Emerging Markets Forecast: Hot and Cold Posted By:Peter Kang Topics:Thailand | India | China | Brazil | Economy (Global) | Economy (U.S.) | Stock Market | Developing Markets | Russia Sectors:Oil and Gas Companies:Templeton Emerging Markets Fund | Morgan Stanley Emerging Markets Fund, Inc. By Peter Kang | 29 Jun 2007 | 12:49 PM ET Font size: Money managers say the Brazil and Mexico are places to be, while India is losing admirers.
Emerging markets strategists say Latin America has the potential to outperform its developing peers while it may be be wise to pass on India at this point.
The multiyear bull market in commodities has been a boon for emerging markets that have a heavy emphasis on energy and other commodities-related stocks. Brazil's recently touched historic highs while Mexico's has been breaking records for sometime..
"We continue to be quite constructive on Brazil, which has been a major beneficiary of growth in China because of its commodity exports," says says George Hoguet, a portfolio manager and emerging markets strategist at State Street Advisors, who also likes Mexico and Peru. "We don�t think China will slow down significantly in the next six months."
Fredric Dickson, chief market strategist at DA Davidson, says investors should take a look at Claymore's BRIC exchange traded fund Claymore BNY BRIC Fund (EEB) 38.49 -0.09 -0.23% Quote | Chart | News | Profile | Add to Watchlist [EEB 38.49 -0.09 (-0.23%) ], which tracks the Bank of New York's index of ADRs for companies in Brazil, Russia, India and China with a heavy weighting towards Brazil.
Meanwhile, a number of strategists are staying on the sidelines with India, which they say has become overheated and overvalued despite a strong long-term outlook.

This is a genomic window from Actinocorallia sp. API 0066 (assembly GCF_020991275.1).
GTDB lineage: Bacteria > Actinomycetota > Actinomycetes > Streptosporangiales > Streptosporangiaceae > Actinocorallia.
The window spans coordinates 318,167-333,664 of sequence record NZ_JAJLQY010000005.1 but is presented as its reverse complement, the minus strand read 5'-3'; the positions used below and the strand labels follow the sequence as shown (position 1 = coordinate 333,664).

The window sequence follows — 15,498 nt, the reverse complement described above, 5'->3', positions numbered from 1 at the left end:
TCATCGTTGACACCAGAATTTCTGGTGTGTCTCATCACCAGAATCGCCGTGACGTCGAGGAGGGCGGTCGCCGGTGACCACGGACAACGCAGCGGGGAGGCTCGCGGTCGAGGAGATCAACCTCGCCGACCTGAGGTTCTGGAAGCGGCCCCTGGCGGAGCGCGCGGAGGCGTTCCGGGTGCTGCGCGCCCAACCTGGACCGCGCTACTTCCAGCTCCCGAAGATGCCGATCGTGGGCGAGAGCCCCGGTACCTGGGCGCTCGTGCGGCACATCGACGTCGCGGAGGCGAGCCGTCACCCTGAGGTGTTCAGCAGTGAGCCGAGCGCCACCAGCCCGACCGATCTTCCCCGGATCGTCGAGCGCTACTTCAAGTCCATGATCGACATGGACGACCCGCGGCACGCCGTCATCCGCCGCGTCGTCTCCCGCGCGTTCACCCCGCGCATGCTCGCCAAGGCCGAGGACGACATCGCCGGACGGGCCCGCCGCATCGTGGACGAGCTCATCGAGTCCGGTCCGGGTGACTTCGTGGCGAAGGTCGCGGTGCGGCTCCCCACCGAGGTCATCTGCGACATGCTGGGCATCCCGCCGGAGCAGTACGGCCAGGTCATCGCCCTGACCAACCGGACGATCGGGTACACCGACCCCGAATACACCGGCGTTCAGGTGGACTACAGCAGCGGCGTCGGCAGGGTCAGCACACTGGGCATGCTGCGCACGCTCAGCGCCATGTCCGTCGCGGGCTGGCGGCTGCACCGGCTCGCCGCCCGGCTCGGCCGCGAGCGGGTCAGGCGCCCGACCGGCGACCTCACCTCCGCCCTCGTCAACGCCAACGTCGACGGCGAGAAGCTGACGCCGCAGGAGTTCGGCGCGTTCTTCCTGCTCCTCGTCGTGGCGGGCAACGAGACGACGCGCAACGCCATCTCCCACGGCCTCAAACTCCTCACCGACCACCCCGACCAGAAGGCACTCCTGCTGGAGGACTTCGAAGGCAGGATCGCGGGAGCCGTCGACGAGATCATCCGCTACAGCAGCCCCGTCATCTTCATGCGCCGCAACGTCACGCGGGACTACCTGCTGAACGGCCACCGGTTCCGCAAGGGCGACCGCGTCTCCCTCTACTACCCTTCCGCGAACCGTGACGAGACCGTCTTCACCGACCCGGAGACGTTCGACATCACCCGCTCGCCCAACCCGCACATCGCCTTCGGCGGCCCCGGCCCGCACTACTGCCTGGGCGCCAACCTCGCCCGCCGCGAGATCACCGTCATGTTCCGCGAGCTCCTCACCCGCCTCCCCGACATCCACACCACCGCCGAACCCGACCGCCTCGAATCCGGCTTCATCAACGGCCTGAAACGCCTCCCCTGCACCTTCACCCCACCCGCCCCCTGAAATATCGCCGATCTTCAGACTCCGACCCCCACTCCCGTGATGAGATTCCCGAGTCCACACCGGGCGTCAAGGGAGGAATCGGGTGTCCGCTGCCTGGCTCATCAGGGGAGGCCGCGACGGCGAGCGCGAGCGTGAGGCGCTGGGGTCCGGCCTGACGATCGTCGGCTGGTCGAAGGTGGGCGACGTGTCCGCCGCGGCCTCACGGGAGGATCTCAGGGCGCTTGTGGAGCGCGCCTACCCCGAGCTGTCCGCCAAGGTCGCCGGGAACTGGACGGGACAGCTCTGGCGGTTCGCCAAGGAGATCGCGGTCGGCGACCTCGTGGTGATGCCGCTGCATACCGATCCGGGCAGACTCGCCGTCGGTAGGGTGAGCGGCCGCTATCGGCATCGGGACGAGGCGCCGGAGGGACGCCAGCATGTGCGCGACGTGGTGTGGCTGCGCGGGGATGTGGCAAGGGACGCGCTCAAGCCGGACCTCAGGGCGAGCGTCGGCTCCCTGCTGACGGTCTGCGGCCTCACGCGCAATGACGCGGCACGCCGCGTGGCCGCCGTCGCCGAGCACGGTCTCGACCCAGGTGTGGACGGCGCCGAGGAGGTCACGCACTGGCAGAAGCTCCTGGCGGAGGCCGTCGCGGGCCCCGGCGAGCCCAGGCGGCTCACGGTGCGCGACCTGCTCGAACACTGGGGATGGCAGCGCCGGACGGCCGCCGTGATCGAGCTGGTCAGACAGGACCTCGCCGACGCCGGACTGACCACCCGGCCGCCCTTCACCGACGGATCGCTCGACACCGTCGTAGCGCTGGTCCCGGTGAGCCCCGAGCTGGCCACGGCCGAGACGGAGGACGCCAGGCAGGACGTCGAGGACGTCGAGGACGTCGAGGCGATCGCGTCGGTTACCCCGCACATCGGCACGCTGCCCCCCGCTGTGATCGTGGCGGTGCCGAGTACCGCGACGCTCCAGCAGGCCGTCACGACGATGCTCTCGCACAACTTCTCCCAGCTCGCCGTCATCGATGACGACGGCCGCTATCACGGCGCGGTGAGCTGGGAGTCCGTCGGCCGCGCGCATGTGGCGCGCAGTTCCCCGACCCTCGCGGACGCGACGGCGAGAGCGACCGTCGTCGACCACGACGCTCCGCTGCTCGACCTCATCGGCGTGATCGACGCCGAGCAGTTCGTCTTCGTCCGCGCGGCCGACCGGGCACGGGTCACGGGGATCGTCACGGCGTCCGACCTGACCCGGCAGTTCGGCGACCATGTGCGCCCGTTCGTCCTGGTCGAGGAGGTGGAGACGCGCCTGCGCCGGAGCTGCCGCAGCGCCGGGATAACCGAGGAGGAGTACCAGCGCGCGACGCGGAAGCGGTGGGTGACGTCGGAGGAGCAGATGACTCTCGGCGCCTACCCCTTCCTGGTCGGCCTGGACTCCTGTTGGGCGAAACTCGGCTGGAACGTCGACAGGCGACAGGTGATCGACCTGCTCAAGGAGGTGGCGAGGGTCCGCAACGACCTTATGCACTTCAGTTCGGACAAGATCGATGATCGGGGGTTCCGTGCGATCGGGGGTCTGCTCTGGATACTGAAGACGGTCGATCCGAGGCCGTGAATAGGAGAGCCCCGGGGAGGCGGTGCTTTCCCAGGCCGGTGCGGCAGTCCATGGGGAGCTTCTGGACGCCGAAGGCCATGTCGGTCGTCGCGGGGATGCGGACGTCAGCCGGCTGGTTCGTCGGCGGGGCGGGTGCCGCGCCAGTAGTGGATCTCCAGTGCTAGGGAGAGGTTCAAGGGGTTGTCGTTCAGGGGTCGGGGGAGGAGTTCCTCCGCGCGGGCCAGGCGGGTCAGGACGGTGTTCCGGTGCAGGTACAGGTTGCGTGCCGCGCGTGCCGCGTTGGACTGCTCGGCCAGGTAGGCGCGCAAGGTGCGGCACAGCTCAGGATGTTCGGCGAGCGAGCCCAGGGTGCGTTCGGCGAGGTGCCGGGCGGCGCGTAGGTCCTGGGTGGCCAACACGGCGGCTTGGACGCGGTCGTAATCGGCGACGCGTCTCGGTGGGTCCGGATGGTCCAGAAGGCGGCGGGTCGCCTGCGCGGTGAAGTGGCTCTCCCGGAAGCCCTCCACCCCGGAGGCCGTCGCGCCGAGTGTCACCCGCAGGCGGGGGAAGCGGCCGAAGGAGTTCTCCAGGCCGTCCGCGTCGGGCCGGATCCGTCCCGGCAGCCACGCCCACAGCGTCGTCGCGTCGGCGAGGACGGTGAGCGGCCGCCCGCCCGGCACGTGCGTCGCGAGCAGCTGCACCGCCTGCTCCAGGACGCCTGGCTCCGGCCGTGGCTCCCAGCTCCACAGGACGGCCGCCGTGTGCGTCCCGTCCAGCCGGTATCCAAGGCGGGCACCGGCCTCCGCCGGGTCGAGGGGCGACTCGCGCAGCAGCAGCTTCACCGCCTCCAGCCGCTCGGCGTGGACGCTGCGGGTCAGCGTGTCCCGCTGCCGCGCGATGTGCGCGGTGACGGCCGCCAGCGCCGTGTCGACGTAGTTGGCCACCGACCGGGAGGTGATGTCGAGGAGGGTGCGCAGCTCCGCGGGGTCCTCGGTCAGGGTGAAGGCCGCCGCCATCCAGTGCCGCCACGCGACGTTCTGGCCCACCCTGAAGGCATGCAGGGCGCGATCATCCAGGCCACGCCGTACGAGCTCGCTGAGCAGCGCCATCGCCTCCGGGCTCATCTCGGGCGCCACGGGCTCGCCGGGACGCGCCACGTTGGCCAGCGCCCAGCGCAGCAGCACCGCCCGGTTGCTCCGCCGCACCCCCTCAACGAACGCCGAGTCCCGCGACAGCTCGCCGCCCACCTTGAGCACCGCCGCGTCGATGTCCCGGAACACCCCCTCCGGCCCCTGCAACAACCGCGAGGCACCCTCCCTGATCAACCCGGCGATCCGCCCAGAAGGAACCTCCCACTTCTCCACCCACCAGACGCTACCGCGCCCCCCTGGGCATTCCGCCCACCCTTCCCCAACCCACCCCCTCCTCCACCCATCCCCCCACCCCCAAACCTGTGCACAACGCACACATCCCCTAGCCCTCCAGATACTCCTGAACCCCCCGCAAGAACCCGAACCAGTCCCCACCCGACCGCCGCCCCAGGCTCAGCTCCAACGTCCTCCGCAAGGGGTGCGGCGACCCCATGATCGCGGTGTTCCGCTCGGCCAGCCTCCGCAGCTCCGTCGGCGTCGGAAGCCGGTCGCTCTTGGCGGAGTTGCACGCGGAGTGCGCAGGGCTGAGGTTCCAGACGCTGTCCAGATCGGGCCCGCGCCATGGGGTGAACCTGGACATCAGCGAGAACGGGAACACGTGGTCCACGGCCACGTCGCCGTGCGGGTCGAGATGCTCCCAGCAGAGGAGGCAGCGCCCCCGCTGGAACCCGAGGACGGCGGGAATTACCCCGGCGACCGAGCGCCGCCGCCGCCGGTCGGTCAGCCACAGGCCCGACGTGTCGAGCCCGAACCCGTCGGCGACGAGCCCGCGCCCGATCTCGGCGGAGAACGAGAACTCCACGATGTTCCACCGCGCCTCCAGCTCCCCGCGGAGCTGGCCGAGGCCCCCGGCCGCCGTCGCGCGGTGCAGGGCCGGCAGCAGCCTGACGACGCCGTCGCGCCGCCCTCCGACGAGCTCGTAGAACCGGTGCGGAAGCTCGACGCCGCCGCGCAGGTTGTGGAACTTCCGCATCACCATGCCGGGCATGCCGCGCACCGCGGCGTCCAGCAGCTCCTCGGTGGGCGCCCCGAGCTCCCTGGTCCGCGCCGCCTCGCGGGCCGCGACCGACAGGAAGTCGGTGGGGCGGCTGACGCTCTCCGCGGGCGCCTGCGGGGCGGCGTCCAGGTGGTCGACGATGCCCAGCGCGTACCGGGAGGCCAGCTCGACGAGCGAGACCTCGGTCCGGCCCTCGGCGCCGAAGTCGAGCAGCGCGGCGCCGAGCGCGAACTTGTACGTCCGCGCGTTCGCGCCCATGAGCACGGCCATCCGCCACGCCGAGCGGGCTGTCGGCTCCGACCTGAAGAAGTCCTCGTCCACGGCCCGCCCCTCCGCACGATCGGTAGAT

"India remains one of the most expensive markets in our universe, so we've had a pretty strong underweight in that market," he says.
The most expensive emerging market stocks are in India, where valuation levels have risen to about 17 times future earnings, which is above the broad price-to-earnings ratio in the United States.
"While we like the growth story, we're going elsewhere and see good growth with a better valuation prospect," Gray says.
State Street's Hoguet is also bearish on India, as well as to Malaysia and Taiwan.
"The Indian market is quite expensive now, it sells at a forward price-to-earnings of 17.5 which is greater than the forward P/E in the U.S," Hoguet says.
But Rick Pendergraft, chief investment analyst for Investor's Daily Edge, an investment newsletter, is taking a contrarian approach to the Asian sub-continent.
"I think that India is poised to really grow and is positioned well to take advantage and take their place in the world economy."
A new ETF focusing on India, Pendergraft says, received little fanfare compared with the China ETFs.
"India has dropped of the radar," says Pendergraft. "That's exactly when you're primed to get on.
I agree that one should reduce your equity exposure in INDIA. Just look at their currency indian rupee it has risen so fast... As for China the party will still go on until the 2008 olympics is over...GO OBCHX